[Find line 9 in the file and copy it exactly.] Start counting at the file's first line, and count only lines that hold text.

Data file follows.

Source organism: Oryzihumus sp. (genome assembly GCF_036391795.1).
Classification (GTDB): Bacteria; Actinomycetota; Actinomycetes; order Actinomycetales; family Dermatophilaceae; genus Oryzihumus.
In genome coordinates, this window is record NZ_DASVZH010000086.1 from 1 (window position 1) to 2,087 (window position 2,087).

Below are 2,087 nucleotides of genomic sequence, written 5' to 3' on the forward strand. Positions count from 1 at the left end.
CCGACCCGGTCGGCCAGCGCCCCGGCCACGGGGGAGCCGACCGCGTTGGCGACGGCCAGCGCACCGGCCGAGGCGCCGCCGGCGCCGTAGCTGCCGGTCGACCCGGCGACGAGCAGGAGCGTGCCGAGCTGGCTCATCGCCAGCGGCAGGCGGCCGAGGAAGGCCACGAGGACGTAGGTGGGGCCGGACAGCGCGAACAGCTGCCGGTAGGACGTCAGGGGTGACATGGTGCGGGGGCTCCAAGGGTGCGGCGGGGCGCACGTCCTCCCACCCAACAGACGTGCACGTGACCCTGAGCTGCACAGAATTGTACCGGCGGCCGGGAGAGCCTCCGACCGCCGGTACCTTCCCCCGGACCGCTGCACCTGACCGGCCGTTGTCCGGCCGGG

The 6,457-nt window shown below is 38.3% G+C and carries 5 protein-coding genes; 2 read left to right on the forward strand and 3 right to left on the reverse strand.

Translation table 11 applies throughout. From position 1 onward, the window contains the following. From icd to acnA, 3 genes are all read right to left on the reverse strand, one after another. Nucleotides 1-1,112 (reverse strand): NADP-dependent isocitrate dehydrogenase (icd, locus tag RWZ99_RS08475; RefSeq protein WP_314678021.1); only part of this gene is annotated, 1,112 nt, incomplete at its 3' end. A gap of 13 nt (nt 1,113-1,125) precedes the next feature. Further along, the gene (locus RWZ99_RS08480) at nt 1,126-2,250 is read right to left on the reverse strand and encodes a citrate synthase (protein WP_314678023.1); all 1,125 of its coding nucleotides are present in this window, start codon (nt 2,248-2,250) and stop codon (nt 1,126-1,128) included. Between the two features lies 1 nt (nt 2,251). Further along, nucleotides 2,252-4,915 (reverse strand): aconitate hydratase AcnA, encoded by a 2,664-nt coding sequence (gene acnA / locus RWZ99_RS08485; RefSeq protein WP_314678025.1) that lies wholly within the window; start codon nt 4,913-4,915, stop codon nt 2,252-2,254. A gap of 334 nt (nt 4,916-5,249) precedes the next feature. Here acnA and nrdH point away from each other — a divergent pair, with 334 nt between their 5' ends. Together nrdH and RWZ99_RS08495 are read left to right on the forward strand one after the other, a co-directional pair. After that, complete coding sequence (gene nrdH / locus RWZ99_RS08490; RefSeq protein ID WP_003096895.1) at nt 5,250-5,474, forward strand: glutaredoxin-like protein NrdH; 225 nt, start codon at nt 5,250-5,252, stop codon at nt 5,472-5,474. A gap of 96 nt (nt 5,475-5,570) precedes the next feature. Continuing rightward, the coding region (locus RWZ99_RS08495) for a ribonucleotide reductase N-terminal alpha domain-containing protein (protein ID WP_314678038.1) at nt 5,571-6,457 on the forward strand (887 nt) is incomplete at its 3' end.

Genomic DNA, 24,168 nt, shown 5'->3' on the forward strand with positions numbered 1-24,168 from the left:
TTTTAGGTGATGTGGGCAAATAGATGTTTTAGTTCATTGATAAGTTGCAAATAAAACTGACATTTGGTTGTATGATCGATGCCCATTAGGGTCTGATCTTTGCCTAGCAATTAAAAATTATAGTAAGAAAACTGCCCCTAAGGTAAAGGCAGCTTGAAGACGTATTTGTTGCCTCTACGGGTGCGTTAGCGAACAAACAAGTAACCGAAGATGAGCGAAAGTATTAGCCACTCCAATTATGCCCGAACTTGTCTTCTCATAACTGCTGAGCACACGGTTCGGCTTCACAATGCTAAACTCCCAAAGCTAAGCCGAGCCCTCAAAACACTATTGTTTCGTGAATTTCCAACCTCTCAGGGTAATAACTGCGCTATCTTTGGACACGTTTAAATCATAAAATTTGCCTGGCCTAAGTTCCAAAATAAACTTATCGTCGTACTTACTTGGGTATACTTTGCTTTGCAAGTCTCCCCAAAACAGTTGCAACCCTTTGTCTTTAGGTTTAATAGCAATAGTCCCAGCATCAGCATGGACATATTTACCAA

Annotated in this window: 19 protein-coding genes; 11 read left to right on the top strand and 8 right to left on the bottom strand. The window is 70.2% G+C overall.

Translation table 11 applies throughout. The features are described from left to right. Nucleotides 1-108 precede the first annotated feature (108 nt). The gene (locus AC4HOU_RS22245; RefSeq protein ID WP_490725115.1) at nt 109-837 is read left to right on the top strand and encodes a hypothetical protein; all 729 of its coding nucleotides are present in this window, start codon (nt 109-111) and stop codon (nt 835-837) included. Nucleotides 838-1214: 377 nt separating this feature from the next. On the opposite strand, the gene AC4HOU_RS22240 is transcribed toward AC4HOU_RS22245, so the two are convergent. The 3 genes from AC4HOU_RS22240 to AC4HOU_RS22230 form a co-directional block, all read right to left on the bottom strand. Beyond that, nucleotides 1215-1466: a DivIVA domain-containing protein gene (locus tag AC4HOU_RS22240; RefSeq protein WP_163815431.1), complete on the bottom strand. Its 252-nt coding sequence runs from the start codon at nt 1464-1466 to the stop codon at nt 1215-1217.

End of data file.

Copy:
TTTTAGGTGATGTGGGCAAATAGATGTTTTAGTTCATTGATAAGTTGCAAATAAAACTGACATTTGGTTGTATGATCGATGCCCATTAGGGTCTGATCTTTGCCTAGCAATTAAAAATTATAGTAAGAAAACTGCCCCTAAGGTAAAGGCAGCTTGAAGACGTATTTGTTGCCTCTACGGGTGCGTTAGCGAACAAACAAGTAACCGAAGATGAGCGAAAGTATTAGCCACTCCAATTATGCCCGAACTTGTCTTCTCATAACTGCTGAGCACACGGTTCGGCTTCACAATGCTAAACTCCCAAAGCTAAGCCGAGCCCTCAAAACACTATTGTTTCGTGAATTTCCAACCTCTCAGGGTAATAACTGCGCTATCTTTGGACACGTTTAAATCATAAAATTTGCCTGGCCTAAGTTCCAAAATAAACTTATCGTCGTACTTACTTGGGTATACTTTGCTTTGCAAGTCTCCCCAAAACAGTTGCAACCCTTTGTCTTTAGGTTTAATAGCAATAGTCCCAGCATCAGCATGGACATATTTACCAA